WhatsApp forwards in India seem to have become a more trustworthy source of information than the Press Trust of India. A recent forward indicated that Bajaj has launched its, and, indeed, the world’s cheapest car at Rs 60,000.
This message is completely FALSE.
Leave aside the fact that Rs 60,000 is the amount Bajaj charges for the Bajaj V12 (a 125cc commuter motorcycle). The image itself (posted above) is of the Bajaj Lite concept!
So there, we’ve cleared the air on this rumour. But if you want some more insight and a status update on the Bajaj Qute, keep reading!
The Bajaj Lite was a low-cost car concept that was unveiled just before the 2008 Delhi Auto Expo. The car was expected to go on sale around 2011-12 with a price tag of approximately Rs 1.3 lakh, with another highlight being a rumoured fuel efficiency of 35kmpl. In fact, it was also supposed to employ an automated manual transmission (AMT); over half a decade before India got its first popular AMT car, the Maruti Suzuki Celerio.
The car itself was the brainchild of Bajaj in collaboration with the Renault-Nissan alliance. The latter was a key player in the feasibility study for the low-cost car project. The research and development was handled by Bajaj and in January 2012, the RE60 (now known as the Bajaj Qute) was unveiled. In September that same year, the Renault-Nissan alliance walked out of the project but Bajaj continued the development by itself.
What is the Bajaj Qute?
The Qute is Bajaj’s way of providing four-wheel mobility and the brand calls it a quadricycle, not a car. It is powered by a 216.6cc petrol engine (CNG/LPG compatible) that makes just 13.2PS of power and has a top speed of 70kmph. It even uses a 5-speed sequential gearbox like a motorcycle and measures just 2,752mm in length i.e. it’s smaller than the Ford Endeavour’s wheelbase!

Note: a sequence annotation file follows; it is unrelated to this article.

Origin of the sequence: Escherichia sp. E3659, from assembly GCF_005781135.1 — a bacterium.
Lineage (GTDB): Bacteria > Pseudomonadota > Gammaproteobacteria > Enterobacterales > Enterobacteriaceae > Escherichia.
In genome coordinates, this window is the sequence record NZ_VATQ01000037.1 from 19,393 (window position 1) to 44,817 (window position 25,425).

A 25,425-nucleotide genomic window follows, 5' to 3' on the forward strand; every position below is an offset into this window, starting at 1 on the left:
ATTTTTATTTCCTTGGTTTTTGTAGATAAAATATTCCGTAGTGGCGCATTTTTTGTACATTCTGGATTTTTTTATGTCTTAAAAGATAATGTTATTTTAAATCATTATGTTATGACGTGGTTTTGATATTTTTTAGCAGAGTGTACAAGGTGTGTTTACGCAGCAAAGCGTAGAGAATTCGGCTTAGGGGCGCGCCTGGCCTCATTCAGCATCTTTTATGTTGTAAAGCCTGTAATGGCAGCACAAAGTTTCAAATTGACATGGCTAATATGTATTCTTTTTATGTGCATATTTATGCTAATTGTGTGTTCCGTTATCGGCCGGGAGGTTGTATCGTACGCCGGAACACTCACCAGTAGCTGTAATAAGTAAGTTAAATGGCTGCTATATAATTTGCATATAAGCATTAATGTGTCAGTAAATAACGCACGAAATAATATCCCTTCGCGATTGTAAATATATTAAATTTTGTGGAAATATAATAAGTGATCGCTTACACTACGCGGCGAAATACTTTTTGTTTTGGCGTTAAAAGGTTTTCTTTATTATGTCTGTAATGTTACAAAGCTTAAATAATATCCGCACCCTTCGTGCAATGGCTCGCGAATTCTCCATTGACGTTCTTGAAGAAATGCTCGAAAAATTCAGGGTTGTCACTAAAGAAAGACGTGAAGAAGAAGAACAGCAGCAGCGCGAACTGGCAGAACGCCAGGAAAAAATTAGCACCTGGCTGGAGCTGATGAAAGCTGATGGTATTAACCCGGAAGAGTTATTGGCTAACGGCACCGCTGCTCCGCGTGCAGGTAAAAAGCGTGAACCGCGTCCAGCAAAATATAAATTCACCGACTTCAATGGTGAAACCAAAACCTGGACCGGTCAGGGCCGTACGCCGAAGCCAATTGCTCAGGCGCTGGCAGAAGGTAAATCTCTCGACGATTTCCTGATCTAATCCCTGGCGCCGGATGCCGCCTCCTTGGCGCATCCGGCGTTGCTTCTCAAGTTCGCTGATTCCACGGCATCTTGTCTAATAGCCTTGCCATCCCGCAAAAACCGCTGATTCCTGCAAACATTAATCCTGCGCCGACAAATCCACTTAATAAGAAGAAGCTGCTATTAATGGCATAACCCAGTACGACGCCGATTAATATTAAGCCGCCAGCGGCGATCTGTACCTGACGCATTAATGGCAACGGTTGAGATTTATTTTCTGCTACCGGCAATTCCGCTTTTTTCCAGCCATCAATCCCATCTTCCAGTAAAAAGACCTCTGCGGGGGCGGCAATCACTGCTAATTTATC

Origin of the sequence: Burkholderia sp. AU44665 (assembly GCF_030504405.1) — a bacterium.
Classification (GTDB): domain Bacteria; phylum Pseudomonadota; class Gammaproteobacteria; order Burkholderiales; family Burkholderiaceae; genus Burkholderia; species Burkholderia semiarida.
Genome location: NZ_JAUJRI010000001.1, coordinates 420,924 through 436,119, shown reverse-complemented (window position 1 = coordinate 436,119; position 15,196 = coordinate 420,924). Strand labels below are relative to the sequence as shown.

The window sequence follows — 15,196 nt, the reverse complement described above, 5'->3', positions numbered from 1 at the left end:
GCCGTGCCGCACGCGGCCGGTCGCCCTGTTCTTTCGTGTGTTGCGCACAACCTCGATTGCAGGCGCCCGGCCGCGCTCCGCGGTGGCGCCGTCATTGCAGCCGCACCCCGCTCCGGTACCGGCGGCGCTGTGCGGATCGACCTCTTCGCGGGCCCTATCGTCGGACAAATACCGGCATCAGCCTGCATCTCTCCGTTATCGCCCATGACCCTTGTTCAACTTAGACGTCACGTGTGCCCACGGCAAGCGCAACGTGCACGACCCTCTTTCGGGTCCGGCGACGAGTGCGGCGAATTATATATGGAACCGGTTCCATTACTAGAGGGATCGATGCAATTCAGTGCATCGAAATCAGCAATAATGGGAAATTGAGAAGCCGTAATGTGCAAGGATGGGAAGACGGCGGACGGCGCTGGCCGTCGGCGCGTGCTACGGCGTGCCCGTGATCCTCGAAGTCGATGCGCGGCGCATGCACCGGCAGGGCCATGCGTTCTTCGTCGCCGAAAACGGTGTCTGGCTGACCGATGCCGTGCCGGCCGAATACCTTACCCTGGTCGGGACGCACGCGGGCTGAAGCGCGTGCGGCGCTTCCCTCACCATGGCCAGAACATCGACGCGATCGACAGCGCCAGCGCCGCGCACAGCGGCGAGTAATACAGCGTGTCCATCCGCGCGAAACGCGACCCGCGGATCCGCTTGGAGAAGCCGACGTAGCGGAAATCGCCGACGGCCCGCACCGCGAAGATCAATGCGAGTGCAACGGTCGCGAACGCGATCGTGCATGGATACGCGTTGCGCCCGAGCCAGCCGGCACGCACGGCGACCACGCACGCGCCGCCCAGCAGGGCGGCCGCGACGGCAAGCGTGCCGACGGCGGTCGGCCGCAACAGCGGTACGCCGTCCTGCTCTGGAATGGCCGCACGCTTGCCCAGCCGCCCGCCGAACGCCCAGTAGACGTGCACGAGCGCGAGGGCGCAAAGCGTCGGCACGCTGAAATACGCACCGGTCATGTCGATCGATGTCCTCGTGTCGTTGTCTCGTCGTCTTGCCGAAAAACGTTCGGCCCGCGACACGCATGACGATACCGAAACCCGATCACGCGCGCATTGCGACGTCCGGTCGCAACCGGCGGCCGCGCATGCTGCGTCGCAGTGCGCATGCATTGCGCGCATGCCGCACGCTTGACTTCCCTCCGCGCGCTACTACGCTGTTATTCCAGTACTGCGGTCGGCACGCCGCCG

Is it really launching in India?
Yes, the car has been production-ready and is already being exported to countries like Turkey and Sri Lanka with expansion plans in Ecuador, Peru, Kenya and other emerging markets. However, it has faced a lot of objections from various unions and even some of Bajaj’s competitors.
Why has its launch been delayed?
Various parties had filed public interest litigations (PILs) in the high courts of states including Delhi, Andhra Pradesh, Gujarat and Tamil Nadu. In 2015, the PILs were put together and the judgement now lies in the hands of the Supreme Court of India. While Bajaj’s pleas are still being heard, there is no clear timeline as to if/when the Qute will be legally allowed to go on sale in India.
In fact, Bajaj has been running the ‘Free The Qute’ campaign, to get public support for its quadricycle to go on sale in the country.
Quadricycles are essentially a segment created to replace three-wheelers and provide low-emission mobility. By virtue of having four wheels, they are better balanced and more stable to drive. Its compact dimensions and low turning radius make it perfect for congested city roads. As a mode of last-mile connectivity, the Qute is a commercial vehicle that does make sense though safety is still a big concern, answers for which are being demanded from Bajaj in the courts. Sure, the Bajaj Qute will be safer than an autorickshaw, but only marginally so. But it will most likely be more comfortable, less polluting and possibly cheaper than autorickshaws.
We do not consider it to be an alternative to cars but then again, neither does Bajaj.
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